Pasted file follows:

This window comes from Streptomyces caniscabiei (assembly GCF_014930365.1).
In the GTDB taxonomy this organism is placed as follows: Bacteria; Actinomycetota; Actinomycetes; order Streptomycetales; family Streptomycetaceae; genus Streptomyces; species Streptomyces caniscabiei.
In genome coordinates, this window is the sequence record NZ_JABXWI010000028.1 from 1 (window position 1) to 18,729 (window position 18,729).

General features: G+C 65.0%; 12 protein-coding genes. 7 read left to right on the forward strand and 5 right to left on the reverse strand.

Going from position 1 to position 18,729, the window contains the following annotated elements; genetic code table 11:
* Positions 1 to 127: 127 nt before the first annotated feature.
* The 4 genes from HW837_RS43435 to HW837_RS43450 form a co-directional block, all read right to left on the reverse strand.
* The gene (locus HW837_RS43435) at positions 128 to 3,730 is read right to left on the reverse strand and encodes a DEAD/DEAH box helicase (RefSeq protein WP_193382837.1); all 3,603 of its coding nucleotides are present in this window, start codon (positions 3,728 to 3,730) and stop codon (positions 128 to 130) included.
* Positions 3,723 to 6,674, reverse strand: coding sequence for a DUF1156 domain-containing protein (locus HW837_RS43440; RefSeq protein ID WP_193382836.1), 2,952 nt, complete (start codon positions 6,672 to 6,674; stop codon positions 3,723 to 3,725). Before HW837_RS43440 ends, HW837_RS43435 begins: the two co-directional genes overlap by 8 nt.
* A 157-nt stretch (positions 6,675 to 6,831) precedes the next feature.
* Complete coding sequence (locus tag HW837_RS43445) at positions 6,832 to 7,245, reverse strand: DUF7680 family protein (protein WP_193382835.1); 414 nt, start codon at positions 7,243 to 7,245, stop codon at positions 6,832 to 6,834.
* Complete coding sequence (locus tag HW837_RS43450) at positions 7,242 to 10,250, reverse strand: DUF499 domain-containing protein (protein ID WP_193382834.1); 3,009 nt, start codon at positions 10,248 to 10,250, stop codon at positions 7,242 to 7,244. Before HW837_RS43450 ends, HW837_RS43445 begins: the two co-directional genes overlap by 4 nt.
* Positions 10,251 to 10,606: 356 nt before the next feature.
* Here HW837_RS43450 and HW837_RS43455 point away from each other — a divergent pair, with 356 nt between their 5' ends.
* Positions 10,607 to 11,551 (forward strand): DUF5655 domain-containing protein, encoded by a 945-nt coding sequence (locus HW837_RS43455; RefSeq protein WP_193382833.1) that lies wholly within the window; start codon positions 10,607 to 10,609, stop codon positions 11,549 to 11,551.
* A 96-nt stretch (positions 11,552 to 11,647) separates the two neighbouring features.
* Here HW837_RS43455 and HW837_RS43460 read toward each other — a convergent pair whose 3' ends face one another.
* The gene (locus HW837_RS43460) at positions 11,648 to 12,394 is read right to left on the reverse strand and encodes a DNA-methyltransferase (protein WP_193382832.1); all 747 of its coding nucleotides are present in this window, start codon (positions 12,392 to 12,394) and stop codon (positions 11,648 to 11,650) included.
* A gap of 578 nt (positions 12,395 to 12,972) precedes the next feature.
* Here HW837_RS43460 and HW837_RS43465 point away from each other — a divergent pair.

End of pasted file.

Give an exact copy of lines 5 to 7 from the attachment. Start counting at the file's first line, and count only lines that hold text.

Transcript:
Going from position 1 to position 18,729, the window contains the following annotated elements; genetic code table 11:
* Positions 1 to 127: 127 nt before the first annotated feature.
* The 4 genes from HW837_RS43435 to HW837_RS43450 form a co-directional block, all read right to left on the reverse strand.